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January 31, 2013
SIX former Navy clearance divers have
been honoured with a US Presidential
Unit Citation more than four decades
after their highly dangerous military
operation during the Vietnam War.
Members of CDT-3 Contingent Four
were presented with the citation in rec-
ognition of their “extraordinary heroism
and outstanding performance of duty”
during Operation SEALORDS.
The award was presented by
CN VADM Ray Griggs and US
Ambassador Jeffrey Bleich at a ceremo-
ny at HMAS Penguin on November 30.
CN said CDT-3 was the only Navy
unit or establishment to be awarded a
US Presidential Unit Citation.
Signed by former US President
Richard Nixon, the citation acknowl-
edges CDT-3’s contribution to Op
SEALORDS in the Mekong Delta from
August 1968 to March 1969, which dis-
rupted enemy supply lines.
SEALORDS – an acronym for
South-East Asia Lake, Ocean, River,
and Delta Strategy – involved Navy
divers working in two-man teams to
clear the waterways of countless enemy
bunkers and booby-traps.
Commander CDT-3 Contingent Four
CMDR Clem Littlemore and three of
his men, Barry Wilson, Col Darling and
Robert Spicer, said they were honoured
to receive the award, which was pre-
sented in 1975 to all US military per-
sonnel involved in SEALORDS.
Mr Darling, who was 18 when he
deployed to Vietnam in 1968, said it
was an important occasion.
“The award was worth the wait
because of the recognition it brings to
the clearance diving branch,” he said.
VADM Griggs said the award
should have been presented many years
“These men have received a rare
honour for conducting their explosive
ordnance disposal duties with excep-
tional professional competence, disre-
gard for their own safety and an unwa-
vering devotion to duty,” he said.
“This sets the standard for not only
our current Navy clearance divers, but
for all those serving in today’s Navy.”
The delay publicly recognising the
achievements of CDT-3 was due to gov-
ernment policy at the time that restrict-
ed Australia’s acceptance of foreign
awards from the Vietnam War.
Sadly, the award came too late for
team member Robert Cox who died
He was represented at the ceremo-
ny by his grandson, Spencer Broom.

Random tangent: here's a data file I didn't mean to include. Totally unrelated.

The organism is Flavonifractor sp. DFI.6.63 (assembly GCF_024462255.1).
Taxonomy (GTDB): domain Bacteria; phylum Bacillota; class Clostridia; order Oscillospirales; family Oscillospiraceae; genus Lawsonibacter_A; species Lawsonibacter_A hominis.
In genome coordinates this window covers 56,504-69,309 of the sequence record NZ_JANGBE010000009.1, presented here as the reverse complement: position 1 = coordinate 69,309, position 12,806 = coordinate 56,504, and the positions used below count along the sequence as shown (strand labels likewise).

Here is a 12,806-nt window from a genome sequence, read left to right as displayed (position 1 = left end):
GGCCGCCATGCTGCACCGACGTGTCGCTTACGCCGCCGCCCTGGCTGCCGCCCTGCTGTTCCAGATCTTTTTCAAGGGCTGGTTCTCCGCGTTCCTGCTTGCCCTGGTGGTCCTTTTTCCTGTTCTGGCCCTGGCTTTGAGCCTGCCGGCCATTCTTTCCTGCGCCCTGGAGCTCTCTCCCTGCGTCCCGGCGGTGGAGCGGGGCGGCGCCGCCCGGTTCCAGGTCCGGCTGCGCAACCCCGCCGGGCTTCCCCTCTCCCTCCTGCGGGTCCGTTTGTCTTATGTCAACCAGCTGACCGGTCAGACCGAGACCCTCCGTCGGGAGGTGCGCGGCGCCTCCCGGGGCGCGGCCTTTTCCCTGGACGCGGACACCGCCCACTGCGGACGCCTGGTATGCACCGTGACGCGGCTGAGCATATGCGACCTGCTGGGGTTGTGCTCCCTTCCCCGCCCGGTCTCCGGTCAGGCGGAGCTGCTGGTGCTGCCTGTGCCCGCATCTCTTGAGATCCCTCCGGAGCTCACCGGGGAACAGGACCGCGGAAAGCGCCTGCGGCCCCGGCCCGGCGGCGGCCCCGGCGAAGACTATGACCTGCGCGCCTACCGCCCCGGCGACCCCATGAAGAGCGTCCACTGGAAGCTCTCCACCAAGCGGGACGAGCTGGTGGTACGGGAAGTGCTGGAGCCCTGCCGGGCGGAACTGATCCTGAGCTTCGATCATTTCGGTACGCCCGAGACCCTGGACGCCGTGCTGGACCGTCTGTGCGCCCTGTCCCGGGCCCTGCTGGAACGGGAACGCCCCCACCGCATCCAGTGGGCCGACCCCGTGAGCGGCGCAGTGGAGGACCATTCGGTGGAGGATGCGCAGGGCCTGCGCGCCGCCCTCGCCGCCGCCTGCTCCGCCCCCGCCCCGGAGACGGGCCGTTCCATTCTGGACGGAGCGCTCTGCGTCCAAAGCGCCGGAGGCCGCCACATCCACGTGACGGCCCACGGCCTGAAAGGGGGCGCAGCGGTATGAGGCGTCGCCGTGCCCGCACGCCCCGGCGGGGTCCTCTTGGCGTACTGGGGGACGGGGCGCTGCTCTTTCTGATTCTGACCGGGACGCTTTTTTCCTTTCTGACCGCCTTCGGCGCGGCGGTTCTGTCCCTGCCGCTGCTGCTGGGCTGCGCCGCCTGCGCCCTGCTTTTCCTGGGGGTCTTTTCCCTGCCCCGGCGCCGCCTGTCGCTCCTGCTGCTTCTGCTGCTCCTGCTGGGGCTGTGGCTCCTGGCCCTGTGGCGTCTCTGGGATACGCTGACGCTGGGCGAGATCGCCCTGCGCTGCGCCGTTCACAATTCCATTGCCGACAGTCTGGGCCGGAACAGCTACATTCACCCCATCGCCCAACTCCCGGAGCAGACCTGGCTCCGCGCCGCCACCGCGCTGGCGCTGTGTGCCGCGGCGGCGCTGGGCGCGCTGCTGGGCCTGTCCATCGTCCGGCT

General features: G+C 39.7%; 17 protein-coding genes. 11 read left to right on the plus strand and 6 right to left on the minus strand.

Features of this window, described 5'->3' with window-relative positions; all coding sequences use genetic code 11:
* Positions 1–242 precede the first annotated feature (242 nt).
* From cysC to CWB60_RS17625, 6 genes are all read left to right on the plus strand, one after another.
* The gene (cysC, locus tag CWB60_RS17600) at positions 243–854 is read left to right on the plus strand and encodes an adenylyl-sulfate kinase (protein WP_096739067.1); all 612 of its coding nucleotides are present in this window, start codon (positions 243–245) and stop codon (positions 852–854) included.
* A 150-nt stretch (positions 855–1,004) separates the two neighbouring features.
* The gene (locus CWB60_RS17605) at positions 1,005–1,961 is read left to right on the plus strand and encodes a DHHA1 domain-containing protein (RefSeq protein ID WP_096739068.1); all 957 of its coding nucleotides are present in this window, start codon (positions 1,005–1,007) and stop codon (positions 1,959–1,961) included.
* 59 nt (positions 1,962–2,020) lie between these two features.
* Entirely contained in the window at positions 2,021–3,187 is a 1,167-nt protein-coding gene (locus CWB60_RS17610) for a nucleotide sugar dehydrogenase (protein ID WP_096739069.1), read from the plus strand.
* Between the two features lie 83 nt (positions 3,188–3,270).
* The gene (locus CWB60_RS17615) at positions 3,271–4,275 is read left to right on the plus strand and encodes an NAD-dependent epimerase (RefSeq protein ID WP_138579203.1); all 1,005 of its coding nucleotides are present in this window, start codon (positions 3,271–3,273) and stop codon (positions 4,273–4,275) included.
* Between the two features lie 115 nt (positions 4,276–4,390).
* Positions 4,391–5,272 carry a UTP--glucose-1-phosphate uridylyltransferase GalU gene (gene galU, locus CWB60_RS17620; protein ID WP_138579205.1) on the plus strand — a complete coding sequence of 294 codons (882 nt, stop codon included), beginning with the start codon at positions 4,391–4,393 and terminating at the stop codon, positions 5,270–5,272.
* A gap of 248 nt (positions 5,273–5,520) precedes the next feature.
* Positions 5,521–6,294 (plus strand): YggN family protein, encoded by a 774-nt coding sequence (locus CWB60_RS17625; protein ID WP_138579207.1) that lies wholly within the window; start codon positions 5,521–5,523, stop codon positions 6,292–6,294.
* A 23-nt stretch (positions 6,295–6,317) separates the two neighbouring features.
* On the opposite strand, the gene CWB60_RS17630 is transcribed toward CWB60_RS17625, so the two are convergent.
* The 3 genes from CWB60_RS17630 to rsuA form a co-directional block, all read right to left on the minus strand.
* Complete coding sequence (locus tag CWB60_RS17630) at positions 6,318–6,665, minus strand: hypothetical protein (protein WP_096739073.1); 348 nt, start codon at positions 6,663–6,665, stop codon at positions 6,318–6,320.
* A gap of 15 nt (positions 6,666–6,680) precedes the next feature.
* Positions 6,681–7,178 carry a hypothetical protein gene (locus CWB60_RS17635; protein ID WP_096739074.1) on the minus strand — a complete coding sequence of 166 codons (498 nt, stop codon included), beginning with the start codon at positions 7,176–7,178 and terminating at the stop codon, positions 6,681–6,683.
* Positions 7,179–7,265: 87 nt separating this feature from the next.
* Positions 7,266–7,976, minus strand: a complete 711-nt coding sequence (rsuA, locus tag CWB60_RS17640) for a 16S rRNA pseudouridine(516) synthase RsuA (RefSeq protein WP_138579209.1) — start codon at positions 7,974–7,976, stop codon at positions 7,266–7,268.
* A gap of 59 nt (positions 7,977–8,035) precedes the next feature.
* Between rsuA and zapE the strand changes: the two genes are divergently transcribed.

The final member of Contingent Four,
David Rhook, could not make the pres-
RAN Clearance Diving Association
National President Larry Digney said
the award recognised Australia’s close
relationship with the US.
“The citation reflects the high regard
of our US ally, which was earned
through clearance diving operations in
Vietnam,” he said.
The citation follows the presentation
of two US Navy unit commendations to
43 surviving members of CDT-3 by US
Chief of Naval Operations ADM Gary
Roughead at a ceremony at HMAS
Waterhen last year.
ADM Roughead presented the unit
commendations to Navy divers who
served in the former Republic of South
Vietnam from 1968 to 1970.
The two unit commendations were
for the Explosive Ordnance Disposal
Mobile Unit Pacific units from January
1968 to December 1970, and Task Force
115.9/Inshore Undersea Warfare Group
One, Western Pacific Detachment, from
June 1969 to November 1970.
NAVY’S Clearance Diving Team
Three (CDT-3) was one of the
smallest Australian units to serve in
the Vietnam War.
CDT-3 was an elite group of
officers and men who established
an enviable reputation for courage
and innovation while undertaking
the dangerous business of explosive
ordnance disposal in South Vietnam.
The first contingent of six per-
sonnel arrived in Vietnam on
February 5, 1967, and was initially
attached to a United States Navy
explosive ordnance disposal team
based in Saigon.
The team later moved to Vung
Tau where it became involved in
Operation Stable Door – the defence
of shipping against enemy saboteur
and swimmer attack.
There the team was responsible
for searching the hulls and anchor
cables of shipping for improvised
Later in the war the role of the
clearance divers expanded to include
the salvage of downed military heli-
copters, the searching of villages for
ammunition caches and the demoli-
tion of Viet Cong cave and tunnel
CDT-3 was originally direct-
ed not to participate in US Navy
Seal-type operations (USN Special
Forces) or in operations along the
Cambodian border, however, the
prohibition was lifted in January
1969, allowing team members to
make full use of their unique skills.
Between February 1967 and May
1971, eight contingents of six per-
sonnel from CDT-3 were rotated
through Vietnam at approximately
Seven personnel were decorated,
while others received recognition
from the United States and South
One member, ABCD B.K.
Wojcik, died as a result of a jeep
accident in June 1970.
CDT-3 was disbanded in 1971
and did not reform again until 1991.
The traditions established by
CDT-3 personnel in Vietnam have
been carried forth by their succes-
sors who continue to live up to the
clearance diver’s motto: ‘united and
United and undaunted
at last for
COURAGEOUS UNIT: ABCDs Col Darling and R.H . Spencer
of CDT-3 enjoy a brief reunion with LSCD H.R . Bankstone,
centre, on board HMAS Perth in Vietnam in December 1968.
Photo: Courtesy of Australian War Memorial
DELAYED REACTION: Former clearance divers and recipients of the
Presidential Unit Citation from left, Robert Spicer, Col Darling, Sally Broom
and son Spencer (representing Robert Cox), Barry Wilson and Clem
Littleton pose for a photo after receiving the citation. Mr Darling is also
picture in Vietnam (right).
Photo by ABIS Chantell Bianchi
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